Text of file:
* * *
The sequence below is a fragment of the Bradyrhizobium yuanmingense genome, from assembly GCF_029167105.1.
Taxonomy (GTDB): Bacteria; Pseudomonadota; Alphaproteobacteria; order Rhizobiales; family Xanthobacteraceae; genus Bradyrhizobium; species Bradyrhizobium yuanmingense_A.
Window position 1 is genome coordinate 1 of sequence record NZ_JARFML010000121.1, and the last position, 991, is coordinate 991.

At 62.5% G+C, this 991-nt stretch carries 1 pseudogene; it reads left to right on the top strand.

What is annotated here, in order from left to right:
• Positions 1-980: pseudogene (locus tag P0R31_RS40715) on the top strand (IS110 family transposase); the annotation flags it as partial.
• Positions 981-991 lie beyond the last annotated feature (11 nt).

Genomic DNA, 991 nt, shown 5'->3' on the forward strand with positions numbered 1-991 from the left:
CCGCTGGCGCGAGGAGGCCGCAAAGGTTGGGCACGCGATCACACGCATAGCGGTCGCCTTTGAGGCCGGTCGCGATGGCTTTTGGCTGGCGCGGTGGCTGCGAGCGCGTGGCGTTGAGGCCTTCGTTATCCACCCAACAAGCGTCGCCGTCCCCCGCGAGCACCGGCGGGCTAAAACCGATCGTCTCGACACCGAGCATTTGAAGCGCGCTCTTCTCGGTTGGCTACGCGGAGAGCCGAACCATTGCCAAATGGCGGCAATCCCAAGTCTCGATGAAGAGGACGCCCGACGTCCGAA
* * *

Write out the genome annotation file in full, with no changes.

The sequence below is a fragment of the Bradyrhizobium yuanmingense genome, from assembly GCF_029167105.1.
Taxonomy (GTDB): Bacteria; Pseudomonadota; Alphaproteobacteria; order Rhizobiales; family Xanthobacteraceae; genus Bradyrhizobium; species Bradyrhizobium yuanmingense_A.
Window position 1 is genome coordinate 1 of sequence record NZ_JARFML010000121.1, and the last position, 991, is coordinate 991.

At 62.5% G+C, this 991-nt stretch carries 1 pseudogene; it reads left to right on the top strand.

What is annotated here, in order from left to right:
• Positions 1-980: pseudogene (locus tag P0R31_RS40715) on the top strand (IS110 family transposase); the annotation flags it as partial.
• Positions 981-991 lie beyond the last annotated feature (11 nt).

Genomic DNA, 991 nt, shown 5'->3' on the forward strand with positions numbered 1-991 from the left:
CCGCTGGCGCGAGGAGGCCGCAAAGGTTGGGCACGCGATCACACGCATAGCGGTCGCCTTTGAGGCCGGTCGCGATGGCTTTTGGCTGGCGCGGTGGCTGCGAGCGCGTGGCGTTGAGGCCTTCGTTATCCACCCAACAAGCGTCGCCGTCCCCCGCGAGCACCGGCGGGCTAAAACCGATCGTCTCGACACCGAGCATTTGAAGCGCGCTCTTCTCGGTTGGCTACGCGGAGAGCCGAACCATTGCCAAATGGCGGCAATCCCAAGTCTCGATGAAGAGGACGCCCGACGTCCGAA